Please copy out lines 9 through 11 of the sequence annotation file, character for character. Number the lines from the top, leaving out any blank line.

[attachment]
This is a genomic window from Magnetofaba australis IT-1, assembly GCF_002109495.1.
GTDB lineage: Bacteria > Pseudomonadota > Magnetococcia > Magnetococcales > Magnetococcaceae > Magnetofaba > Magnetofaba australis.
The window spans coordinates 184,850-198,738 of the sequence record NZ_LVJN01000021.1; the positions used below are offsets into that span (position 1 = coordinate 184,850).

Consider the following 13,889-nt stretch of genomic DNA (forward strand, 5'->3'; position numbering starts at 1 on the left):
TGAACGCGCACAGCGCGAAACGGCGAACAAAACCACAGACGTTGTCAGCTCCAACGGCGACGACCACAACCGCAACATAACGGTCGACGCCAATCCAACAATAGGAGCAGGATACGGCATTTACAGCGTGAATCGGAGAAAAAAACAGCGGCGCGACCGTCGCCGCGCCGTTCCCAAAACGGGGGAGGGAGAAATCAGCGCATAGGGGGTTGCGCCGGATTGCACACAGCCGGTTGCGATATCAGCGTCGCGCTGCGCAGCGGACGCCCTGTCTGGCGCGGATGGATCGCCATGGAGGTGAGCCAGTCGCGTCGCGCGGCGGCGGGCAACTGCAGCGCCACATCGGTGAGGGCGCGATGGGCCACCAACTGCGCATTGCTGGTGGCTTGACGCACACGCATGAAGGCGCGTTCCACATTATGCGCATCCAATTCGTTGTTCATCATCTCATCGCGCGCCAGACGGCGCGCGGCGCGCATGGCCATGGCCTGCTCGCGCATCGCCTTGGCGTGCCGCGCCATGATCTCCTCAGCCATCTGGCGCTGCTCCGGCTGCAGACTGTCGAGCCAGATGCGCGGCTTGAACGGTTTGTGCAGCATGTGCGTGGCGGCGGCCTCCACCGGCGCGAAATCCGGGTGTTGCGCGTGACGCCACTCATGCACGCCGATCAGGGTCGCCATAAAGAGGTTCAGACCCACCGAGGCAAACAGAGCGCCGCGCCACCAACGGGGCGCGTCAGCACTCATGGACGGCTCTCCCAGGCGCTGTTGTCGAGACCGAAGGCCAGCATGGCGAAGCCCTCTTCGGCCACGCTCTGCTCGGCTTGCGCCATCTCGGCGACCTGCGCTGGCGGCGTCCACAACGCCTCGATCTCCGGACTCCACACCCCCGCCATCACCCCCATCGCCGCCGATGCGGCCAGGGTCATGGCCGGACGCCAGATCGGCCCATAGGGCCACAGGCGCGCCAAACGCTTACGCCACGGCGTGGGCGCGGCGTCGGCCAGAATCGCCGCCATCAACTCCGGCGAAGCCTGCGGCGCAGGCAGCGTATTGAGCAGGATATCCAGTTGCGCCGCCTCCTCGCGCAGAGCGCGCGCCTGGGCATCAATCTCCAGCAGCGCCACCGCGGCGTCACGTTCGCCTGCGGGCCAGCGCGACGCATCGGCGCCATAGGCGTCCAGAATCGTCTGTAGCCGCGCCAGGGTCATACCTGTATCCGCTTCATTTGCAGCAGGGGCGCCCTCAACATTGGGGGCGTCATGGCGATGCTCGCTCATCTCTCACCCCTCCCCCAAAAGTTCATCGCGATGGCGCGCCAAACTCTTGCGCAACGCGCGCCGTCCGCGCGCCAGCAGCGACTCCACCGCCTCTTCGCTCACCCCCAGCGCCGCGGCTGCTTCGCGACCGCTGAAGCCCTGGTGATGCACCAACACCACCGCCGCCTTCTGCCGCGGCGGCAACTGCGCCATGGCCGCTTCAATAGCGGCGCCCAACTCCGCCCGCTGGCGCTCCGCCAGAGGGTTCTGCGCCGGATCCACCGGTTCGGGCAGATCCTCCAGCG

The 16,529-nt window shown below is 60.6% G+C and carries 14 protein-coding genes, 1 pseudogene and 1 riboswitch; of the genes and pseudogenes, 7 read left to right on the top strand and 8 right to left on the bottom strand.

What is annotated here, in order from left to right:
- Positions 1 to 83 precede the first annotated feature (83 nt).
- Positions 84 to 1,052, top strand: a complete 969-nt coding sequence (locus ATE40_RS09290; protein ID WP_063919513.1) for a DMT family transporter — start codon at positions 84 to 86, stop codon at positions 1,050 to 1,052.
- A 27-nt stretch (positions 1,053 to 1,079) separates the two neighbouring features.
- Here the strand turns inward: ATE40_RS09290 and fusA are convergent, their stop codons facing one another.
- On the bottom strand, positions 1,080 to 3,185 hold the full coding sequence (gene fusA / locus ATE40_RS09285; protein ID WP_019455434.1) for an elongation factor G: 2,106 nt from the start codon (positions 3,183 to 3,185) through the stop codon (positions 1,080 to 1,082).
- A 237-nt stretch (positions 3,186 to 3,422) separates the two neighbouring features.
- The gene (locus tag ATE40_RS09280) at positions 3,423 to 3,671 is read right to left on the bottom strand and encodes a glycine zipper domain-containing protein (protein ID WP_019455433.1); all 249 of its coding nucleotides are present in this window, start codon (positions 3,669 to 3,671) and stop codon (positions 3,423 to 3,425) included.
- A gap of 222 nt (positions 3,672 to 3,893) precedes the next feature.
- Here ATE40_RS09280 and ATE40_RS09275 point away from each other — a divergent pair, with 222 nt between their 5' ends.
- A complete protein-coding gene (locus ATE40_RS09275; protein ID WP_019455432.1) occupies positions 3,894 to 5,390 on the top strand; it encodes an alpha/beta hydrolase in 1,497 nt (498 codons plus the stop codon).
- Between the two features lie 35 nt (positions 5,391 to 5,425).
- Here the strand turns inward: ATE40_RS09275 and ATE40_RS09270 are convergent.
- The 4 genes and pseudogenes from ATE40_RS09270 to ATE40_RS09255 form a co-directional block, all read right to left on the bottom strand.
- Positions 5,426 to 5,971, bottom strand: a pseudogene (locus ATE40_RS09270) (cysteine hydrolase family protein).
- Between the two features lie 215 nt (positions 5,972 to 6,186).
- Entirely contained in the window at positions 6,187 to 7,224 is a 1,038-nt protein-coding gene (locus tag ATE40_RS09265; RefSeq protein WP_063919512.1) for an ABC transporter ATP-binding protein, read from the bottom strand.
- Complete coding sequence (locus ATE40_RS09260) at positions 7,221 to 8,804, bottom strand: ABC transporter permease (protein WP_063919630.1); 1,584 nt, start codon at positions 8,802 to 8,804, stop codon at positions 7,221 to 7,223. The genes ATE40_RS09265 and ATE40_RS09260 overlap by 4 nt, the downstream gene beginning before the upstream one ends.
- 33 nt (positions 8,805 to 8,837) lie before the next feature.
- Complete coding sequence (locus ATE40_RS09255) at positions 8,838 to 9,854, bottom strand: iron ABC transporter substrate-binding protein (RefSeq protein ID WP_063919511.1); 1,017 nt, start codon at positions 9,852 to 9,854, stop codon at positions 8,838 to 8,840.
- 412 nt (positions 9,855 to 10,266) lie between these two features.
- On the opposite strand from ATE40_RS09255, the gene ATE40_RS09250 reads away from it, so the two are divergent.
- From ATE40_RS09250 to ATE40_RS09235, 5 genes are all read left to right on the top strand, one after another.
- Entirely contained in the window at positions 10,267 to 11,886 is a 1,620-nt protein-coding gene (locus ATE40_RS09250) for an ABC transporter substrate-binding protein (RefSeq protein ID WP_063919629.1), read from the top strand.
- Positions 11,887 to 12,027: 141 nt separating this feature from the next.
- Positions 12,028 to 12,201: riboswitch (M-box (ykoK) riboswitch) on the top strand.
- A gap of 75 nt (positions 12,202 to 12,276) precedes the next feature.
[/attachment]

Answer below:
- Positions 84 to 1,052, top strand: a complete 969-nt coding sequence (locus ATE40_RS09290; protein ID WP_063919513.1) for a DMT family transporter — start codon at positions 84 to 86, stop codon at positions 1,050 to 1,052.
- A 27-nt stretch (positions 1,053 to 1,079) separates the two neighbouring features.
- Here the strand turns inward: ATE40_RS09290 and fusA are convergent, their stop codons facing one another.